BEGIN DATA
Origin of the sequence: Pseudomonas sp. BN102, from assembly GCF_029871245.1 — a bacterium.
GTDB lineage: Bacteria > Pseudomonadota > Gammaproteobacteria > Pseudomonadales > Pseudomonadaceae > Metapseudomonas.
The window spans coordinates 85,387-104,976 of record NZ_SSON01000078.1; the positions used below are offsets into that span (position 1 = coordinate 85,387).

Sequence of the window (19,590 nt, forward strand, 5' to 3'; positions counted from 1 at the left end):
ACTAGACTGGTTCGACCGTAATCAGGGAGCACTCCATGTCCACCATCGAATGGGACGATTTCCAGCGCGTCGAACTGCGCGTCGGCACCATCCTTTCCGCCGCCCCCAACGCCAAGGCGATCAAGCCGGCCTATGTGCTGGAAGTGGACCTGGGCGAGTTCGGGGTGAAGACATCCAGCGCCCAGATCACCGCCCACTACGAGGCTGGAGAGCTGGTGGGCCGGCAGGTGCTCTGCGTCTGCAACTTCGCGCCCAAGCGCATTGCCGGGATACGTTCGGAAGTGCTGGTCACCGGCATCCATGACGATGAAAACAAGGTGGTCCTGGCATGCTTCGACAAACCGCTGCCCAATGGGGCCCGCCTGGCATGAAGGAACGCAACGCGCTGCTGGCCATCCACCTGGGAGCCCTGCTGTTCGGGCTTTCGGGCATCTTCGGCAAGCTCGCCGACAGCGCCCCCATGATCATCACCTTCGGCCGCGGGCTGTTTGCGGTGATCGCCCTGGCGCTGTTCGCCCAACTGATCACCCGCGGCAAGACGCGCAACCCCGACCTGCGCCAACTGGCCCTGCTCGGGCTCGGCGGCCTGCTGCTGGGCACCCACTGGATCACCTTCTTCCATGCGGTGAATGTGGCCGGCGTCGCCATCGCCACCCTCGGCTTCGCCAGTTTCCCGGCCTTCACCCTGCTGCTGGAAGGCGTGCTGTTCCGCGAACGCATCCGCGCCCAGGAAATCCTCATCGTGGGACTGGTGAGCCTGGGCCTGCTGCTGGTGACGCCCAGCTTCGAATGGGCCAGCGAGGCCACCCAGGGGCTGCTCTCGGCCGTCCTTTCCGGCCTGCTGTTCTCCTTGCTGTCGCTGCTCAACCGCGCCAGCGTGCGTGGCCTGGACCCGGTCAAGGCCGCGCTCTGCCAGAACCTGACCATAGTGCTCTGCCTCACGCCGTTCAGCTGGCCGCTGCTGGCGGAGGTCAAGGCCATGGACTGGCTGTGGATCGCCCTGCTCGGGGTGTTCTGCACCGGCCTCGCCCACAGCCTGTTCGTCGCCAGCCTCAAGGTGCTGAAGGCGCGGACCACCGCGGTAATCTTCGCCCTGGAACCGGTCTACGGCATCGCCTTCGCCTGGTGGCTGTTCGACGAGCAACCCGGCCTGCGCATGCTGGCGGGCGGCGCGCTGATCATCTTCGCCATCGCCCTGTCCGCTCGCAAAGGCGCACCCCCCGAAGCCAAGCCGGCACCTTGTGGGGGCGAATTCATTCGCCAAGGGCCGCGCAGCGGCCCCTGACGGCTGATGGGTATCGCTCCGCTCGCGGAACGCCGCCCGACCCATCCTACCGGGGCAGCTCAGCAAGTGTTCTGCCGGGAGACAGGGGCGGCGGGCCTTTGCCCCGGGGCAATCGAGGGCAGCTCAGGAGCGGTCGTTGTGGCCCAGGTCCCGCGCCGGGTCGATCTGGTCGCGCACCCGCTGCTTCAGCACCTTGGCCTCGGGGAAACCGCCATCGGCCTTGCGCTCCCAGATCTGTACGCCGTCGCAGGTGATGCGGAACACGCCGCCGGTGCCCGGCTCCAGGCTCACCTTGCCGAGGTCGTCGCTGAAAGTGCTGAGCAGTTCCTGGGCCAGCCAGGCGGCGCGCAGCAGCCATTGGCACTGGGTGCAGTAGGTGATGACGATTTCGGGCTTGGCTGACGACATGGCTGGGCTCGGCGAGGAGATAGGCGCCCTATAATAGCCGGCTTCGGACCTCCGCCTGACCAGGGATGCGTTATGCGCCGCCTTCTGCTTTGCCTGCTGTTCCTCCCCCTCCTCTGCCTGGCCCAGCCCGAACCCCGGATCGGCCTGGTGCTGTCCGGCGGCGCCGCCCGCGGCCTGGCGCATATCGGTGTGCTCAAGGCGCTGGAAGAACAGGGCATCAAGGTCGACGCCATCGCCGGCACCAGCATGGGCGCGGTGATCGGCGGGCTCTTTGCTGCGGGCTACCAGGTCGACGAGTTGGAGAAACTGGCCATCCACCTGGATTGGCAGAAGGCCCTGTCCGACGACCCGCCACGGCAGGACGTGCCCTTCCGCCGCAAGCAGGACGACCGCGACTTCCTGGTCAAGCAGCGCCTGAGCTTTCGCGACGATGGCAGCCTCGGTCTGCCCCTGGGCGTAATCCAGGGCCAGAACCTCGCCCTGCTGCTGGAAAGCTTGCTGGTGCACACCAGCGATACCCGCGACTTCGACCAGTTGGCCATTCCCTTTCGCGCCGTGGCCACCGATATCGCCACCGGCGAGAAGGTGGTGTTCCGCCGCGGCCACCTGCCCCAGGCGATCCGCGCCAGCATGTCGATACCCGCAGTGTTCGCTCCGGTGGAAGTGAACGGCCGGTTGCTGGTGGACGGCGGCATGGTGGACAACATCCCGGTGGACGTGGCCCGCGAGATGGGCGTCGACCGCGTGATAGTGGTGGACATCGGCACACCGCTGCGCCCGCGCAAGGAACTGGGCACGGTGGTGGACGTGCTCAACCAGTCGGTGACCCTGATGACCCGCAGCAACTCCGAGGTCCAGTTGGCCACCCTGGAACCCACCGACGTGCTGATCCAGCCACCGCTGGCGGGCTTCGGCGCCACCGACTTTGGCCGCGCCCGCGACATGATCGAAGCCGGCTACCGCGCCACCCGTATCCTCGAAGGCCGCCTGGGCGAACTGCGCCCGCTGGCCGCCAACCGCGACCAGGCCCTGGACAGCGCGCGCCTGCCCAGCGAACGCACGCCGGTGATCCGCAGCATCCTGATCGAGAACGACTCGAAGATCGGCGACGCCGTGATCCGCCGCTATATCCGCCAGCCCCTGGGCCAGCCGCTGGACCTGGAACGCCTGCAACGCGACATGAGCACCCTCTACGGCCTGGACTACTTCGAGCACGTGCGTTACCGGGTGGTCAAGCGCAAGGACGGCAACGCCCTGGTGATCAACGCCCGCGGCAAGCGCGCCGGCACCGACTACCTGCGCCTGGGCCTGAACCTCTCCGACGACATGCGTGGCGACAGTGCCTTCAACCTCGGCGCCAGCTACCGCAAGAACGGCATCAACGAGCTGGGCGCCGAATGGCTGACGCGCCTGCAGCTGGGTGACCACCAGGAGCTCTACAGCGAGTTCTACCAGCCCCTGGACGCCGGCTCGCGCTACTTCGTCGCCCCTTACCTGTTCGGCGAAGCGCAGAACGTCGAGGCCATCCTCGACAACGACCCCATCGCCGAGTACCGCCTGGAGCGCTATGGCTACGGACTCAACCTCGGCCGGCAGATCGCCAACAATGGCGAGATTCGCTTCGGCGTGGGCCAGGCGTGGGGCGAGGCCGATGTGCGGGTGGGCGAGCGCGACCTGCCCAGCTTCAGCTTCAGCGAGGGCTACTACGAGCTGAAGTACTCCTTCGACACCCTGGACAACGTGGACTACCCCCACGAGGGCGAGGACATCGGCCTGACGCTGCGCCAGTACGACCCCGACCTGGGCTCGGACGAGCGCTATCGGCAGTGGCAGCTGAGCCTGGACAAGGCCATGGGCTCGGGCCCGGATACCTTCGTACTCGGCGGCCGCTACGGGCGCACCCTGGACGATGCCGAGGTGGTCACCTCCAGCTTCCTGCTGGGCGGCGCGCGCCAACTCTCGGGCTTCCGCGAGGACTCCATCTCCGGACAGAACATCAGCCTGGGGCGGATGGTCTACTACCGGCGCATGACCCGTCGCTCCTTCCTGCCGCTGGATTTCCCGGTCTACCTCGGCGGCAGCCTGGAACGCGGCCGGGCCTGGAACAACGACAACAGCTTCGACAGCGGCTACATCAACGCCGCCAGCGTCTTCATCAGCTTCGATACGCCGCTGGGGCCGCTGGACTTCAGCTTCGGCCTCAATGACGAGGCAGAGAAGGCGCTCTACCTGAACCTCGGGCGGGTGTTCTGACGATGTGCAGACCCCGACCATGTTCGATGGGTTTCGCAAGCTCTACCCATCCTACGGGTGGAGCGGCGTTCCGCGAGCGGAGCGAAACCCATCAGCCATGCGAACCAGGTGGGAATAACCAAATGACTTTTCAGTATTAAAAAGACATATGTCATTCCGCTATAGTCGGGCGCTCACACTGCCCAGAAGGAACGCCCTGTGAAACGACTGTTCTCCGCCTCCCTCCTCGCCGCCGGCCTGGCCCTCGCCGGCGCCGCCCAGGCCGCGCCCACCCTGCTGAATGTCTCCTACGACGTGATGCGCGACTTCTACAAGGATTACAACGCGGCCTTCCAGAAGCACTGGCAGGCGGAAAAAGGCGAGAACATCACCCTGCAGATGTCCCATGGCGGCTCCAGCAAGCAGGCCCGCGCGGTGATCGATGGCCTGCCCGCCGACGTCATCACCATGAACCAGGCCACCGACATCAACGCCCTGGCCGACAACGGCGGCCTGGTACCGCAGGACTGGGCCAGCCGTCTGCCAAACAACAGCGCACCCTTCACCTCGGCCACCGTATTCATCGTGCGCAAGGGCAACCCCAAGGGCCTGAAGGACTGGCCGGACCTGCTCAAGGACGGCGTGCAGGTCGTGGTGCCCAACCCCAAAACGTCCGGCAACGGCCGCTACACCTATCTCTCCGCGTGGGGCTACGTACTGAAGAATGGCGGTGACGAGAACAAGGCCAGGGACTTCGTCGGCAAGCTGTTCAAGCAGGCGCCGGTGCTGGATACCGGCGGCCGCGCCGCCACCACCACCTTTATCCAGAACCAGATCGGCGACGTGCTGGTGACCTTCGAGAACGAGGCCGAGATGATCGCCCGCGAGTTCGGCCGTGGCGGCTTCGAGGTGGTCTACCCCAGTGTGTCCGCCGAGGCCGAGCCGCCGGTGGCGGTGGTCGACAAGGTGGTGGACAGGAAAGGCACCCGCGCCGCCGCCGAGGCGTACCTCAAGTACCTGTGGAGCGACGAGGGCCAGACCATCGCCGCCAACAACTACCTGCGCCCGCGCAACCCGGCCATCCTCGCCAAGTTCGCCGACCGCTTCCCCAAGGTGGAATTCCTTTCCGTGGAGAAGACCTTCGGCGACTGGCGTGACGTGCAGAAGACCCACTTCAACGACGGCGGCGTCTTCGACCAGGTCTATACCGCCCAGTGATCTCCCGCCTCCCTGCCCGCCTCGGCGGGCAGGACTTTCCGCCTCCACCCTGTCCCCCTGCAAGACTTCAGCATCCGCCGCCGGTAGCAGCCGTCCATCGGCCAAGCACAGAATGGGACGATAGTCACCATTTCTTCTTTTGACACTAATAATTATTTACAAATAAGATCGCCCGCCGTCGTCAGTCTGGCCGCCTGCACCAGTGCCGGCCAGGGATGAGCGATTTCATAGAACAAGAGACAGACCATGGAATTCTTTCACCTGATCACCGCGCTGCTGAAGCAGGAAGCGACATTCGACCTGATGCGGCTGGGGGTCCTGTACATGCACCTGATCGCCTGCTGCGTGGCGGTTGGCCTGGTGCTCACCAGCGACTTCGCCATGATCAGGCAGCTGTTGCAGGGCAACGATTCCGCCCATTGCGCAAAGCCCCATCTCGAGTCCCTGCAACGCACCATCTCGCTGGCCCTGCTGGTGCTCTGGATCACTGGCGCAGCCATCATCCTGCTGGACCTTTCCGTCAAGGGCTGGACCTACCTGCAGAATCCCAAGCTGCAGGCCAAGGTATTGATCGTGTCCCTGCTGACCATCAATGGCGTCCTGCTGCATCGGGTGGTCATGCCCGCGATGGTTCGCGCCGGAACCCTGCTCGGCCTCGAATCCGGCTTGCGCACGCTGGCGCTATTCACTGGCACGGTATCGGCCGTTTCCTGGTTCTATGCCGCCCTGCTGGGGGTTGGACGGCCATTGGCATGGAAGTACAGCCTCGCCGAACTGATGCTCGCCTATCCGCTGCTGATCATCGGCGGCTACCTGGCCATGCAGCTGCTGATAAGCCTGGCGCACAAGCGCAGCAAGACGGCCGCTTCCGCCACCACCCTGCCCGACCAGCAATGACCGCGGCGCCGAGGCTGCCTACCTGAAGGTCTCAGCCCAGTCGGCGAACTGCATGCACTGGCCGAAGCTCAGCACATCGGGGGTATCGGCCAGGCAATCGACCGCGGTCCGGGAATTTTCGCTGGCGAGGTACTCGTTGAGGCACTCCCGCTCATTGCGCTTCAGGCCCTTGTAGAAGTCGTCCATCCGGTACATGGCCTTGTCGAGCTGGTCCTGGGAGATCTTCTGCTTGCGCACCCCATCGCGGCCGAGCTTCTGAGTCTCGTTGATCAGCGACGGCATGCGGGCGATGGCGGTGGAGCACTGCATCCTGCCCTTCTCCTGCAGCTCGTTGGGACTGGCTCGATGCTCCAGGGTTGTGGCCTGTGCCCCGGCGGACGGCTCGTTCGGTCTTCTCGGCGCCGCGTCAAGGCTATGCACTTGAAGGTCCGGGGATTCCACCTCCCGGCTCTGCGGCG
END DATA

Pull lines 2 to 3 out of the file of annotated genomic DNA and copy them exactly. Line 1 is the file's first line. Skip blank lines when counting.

GTDB lineage: Bacteria > Pseudomonadota > Gammaproteobacteria > Pseudomonadales > Pseudomonadaceae > Metapseudomonas.
The window spans coordinates 85,387-104,976 of record NZ_SSON01000078.1; the positions used below are offsets into that span (position 1 = coordinate 85,387).